Department of Environmental Conservation (DEC)
- In SFY 2020-21, DEC All Funds spending totaled $991.8 million, a decrease of $251.3 million (20.2 percent) from SFY 2019-20 due to COVID-19 related reductions in activity and spending. Compared with SFY 2019-20, spending was reduced in all areas except personal service. The largest reduction was in local assistance spending with a year-over-year reduction of 55.5 percent.
- As of March 31, 2021, employment at DEC reached 2,853 Full-Time Equivalent (FTE) positions, a reduction of 164 FTEs below levels as of March 31 in the previous year and 4.9 percent below levels from March 31, 2011.
Environmental Protection Fund (EPF)
Created in 1993, the EPF:
- Provides an ongoing source of primarily pay-as-you-go funding to address the State’s environmental needs. Appropriations to the EPF have fluctuated over time and were $300 million in SFY 2020-21.
- Supports a broad array of environmental programs, such as State and municipal open space conservation; municipal and agricultural non-point source water pollution control; State and local parks projects; municipal water pollution control and aquatic habitat conservation; support for the State’s zoos, botanical gardens and aquaria; waterfront revitalization; farmland conservation; and municipal climate change mitigation and resilience programs.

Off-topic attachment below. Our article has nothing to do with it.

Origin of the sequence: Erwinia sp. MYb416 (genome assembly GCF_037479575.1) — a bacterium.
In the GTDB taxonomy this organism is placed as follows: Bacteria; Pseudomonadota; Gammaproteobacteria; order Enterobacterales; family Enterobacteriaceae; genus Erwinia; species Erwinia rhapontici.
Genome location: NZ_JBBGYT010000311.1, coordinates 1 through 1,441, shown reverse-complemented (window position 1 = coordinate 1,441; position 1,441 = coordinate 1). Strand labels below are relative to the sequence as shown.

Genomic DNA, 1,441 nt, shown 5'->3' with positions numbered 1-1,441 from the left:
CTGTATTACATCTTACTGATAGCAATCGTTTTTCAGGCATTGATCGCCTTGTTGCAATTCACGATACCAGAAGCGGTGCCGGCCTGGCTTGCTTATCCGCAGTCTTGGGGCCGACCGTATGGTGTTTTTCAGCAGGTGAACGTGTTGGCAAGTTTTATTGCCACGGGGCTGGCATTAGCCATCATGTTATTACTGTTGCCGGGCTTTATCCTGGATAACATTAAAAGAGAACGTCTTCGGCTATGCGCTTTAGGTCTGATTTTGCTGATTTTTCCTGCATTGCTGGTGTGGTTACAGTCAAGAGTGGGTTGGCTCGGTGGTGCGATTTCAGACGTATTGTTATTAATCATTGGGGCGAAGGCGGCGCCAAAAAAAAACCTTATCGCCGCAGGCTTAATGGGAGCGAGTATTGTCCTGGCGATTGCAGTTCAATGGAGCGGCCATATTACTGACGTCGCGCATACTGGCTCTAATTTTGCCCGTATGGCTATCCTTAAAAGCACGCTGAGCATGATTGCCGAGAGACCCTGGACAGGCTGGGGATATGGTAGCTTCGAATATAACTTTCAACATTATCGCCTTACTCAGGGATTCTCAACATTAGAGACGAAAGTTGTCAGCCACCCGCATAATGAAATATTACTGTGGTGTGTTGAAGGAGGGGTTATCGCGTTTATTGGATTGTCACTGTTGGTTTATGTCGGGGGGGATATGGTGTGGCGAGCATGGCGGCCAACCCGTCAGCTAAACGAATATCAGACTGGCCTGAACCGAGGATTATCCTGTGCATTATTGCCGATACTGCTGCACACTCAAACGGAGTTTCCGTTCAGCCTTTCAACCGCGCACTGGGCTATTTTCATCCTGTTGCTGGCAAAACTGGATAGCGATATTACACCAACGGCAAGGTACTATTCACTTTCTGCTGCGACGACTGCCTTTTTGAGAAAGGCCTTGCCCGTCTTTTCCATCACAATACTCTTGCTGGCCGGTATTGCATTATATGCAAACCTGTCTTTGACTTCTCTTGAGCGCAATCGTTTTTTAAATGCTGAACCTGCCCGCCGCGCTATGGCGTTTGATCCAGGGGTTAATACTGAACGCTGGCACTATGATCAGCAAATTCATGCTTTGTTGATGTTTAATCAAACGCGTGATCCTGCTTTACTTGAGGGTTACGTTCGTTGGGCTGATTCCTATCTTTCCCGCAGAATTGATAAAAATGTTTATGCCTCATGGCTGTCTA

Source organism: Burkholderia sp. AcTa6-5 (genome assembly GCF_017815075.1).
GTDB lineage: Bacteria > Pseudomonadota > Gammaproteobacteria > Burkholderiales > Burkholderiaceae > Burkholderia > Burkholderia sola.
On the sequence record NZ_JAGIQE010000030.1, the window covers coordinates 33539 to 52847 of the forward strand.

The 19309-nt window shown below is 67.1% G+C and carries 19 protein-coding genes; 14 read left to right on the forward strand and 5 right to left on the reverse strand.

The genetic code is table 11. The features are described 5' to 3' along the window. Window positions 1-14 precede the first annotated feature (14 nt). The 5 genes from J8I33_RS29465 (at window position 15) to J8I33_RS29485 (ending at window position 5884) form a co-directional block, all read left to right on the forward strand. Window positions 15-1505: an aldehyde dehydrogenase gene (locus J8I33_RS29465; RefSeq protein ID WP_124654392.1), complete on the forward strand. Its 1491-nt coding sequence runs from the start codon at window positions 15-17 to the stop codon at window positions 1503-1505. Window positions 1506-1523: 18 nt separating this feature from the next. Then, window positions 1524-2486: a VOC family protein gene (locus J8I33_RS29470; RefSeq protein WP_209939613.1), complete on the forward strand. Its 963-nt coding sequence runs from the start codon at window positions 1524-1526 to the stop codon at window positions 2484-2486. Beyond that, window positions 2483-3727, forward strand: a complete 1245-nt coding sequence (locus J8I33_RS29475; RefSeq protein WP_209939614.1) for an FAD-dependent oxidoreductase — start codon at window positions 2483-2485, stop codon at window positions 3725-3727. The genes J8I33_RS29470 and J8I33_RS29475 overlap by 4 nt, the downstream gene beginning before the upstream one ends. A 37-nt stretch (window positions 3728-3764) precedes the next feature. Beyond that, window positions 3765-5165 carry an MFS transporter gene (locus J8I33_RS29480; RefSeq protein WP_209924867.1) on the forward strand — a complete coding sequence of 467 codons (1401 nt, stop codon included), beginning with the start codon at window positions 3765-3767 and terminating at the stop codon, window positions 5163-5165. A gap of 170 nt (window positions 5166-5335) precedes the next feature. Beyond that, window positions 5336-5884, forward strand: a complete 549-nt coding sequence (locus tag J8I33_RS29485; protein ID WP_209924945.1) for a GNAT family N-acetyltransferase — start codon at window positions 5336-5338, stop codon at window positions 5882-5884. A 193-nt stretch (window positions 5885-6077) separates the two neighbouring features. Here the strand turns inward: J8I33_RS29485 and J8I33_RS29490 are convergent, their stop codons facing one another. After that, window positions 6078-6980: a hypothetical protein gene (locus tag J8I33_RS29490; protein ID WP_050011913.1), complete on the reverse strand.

- Has been primarily funded with a portion of the State’s real estate transfer tax. However, from SFY 2014-15 through SFY 2020-21, General Fund Transfers were also a recurring funding source and accounted for 24 percent of EPF funding.
Restore Mother Nature Bond Act
- The Enacted Budget for SFY 2021-22 authorized a bond act to be considered by voters at the ballot box in November of 2022 entitled the “Environmental Bond Act of 2022: Restore Mother Nature.” If approved by the voters, the ballot question would authorize the issuance of $3 billion in bonds in support of climate change mitigation, flood prevention, aquatic restoration, water quality improvement and upgrades of water infrastructure.
- For 2020, the U.S. Environmental Protection Agency’s State Average Annual Emissions Trend report showed estimated total emissions in New York from certain criteria pollutants covered by the National Ambient Air Quality Standards, excluding lead, of 2 million tons, a decrease of 1.2 percent from the previous year’s estimated emissions and a decrease of more than 40.6 percent from 2010. These emissions include nitrogen oxides, volatile organic compounds, particulate pollution, sulfur dioxide, carbon monoxide and ammonia. Nitrogen oxides and volatile organic compounds are precursors of ground level ozone, or smog. Sulfur dioxide is a precursor of particulate formation in the atmosphere and of acid rain. Total emissions of each pollutant and the most prominent source for each are listed below:
- Carbon monoxide – 1.3 million tons. Together, highway and off-highway vehicles accounted for 85.3 percent of carbon monoxide emissions.